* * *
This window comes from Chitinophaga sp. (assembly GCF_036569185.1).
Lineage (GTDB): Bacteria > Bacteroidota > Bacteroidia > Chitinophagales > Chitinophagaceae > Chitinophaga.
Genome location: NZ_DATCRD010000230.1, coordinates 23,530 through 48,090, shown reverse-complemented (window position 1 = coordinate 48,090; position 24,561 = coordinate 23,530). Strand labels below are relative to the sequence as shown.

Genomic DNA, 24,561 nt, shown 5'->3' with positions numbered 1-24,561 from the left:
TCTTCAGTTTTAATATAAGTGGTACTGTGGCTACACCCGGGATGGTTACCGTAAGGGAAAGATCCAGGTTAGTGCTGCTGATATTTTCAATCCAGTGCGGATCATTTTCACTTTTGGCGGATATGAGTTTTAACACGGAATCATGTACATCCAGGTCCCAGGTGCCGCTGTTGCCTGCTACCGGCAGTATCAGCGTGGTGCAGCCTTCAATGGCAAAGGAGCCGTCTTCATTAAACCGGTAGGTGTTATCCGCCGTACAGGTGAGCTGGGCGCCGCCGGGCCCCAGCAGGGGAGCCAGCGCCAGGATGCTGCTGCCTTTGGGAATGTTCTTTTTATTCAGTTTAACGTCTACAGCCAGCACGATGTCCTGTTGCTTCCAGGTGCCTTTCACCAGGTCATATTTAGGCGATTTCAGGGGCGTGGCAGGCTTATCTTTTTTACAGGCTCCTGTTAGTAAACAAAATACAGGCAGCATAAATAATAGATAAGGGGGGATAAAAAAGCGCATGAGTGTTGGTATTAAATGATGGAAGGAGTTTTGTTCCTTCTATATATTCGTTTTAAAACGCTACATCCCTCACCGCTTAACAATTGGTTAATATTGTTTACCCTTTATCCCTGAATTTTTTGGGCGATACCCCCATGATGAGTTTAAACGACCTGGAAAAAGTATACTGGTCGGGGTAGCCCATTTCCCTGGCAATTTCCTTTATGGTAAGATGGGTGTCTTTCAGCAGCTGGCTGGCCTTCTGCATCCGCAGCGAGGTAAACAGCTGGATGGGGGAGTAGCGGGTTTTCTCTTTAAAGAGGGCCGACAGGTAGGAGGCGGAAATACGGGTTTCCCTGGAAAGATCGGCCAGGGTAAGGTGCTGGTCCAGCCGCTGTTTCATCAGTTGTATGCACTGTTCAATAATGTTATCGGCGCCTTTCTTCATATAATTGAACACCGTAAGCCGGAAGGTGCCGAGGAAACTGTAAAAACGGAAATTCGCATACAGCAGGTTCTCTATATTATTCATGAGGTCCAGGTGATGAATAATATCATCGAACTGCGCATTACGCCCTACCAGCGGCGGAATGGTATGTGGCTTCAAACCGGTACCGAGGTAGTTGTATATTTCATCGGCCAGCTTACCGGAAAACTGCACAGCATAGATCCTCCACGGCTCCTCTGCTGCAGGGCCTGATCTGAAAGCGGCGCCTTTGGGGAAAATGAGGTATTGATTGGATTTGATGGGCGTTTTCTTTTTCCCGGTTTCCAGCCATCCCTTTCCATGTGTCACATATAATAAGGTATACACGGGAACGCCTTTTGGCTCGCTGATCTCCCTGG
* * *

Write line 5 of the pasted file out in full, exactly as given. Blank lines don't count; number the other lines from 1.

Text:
TCTTCAGTTTTAATATAAGTGGTACTGTGGCTACACCCGGGATGGTTACCGTAAGGGAAAGATCCAGGTTAGTGCTGCTGATATTTTCAATCCAGTGCGGATCATTTTCACTTTTGGCGGATATGAGTTTTAACACGGAATCATGTACATCCAGGTCCCAGGTGCCGCTGTTGCCTGCTACCGGCAGTATCAGCGTGGTGCAGCCTTCAATGGCAAAGGAGCCGTCTTCATTAAACCGGTAGGTGTTATCCGCCGTACAGGTGAGCTGGGCGCCGCCGGGCCCCAGCAGGGGAGCCAGCGCCAGGATGCTGCTGCCTTTGGGAATGTTCTTTTTATTCAGTTTAACGTCTACAGCCAGCACGATGTCCTGTTGCTTCCAGGTGCCTTTCACCAGGTCATATTTAGGCGATTTCAGGGGCGTGGCAGGCTTATCTTTTTTACAGGCTCCTGTTAGTAAACAAAATACAGGCAGCATAAATAATAGATAAGGGGGGATAAAAAAGCGCATGAGTGTTGGTATTAAATGATGGAAGGAGTTTTGTTCCTTCTATATATTCGTTTTAAAACGCTACATCCCTCACCGCTTAACAATTGGTTAATATTGTTTACCCTTTATCCCTGAATTTTTTGGGCGATACCCCCATGATGAGTTTAAACGACCTGGAAAAAGTATACTGGTCGGGGTAGCCCATTTCCCTGGCAATTTCCTTTATGGTAAGATGGGTGTCTTTCAGCAGCTGGCTGGCCTTCTGCATCCGCAGCGAGGTAAACAGCTGGATGGGGGAGTAGCGGGTTTTCTCTTTAAAGAGGGCCGACAGGTAGGAGGCGGAAATACGGGTTTCCCTGGAAAGATCGGCCAGGGTAAGGTGCTGGTCCAGCCGCTGTTTCATCAGTTGTATGCACTGTTCAATAATGTTATCGGCGCCTTTCTTCATATAATTGAACACCGTAAGCCGGAAGGTGCCGAGGAAACTGTAAAAACGGAAATTCGCATACAGCAGGTTCTCTATATTATTCATGAGGTCCAGGTGATGAATAATATCATCGAACTGCGCATTACGCCCTACCAGCGGCGGAATGGTATGTGGCTTCAAACCGGTACCGAGGTAGTTGTATATTTCATCGGCCAGCTTACCGGAAAACTGCACAGCATAGATCCTCCACGGCTCCTCTGCTGCAGGGCCTGATCTGAAAGCGGCGCCTTTGGGGAAAATGAGGTATTGATTGGATTTGATGGGCGTTTTCTTTTTCCCGGTTTCCAGCCATCCCTTTCCATGTGTCACATATAATAAGGTATACACGGGAACGCCTTTTGGCTCGCTGATCTCCCTGG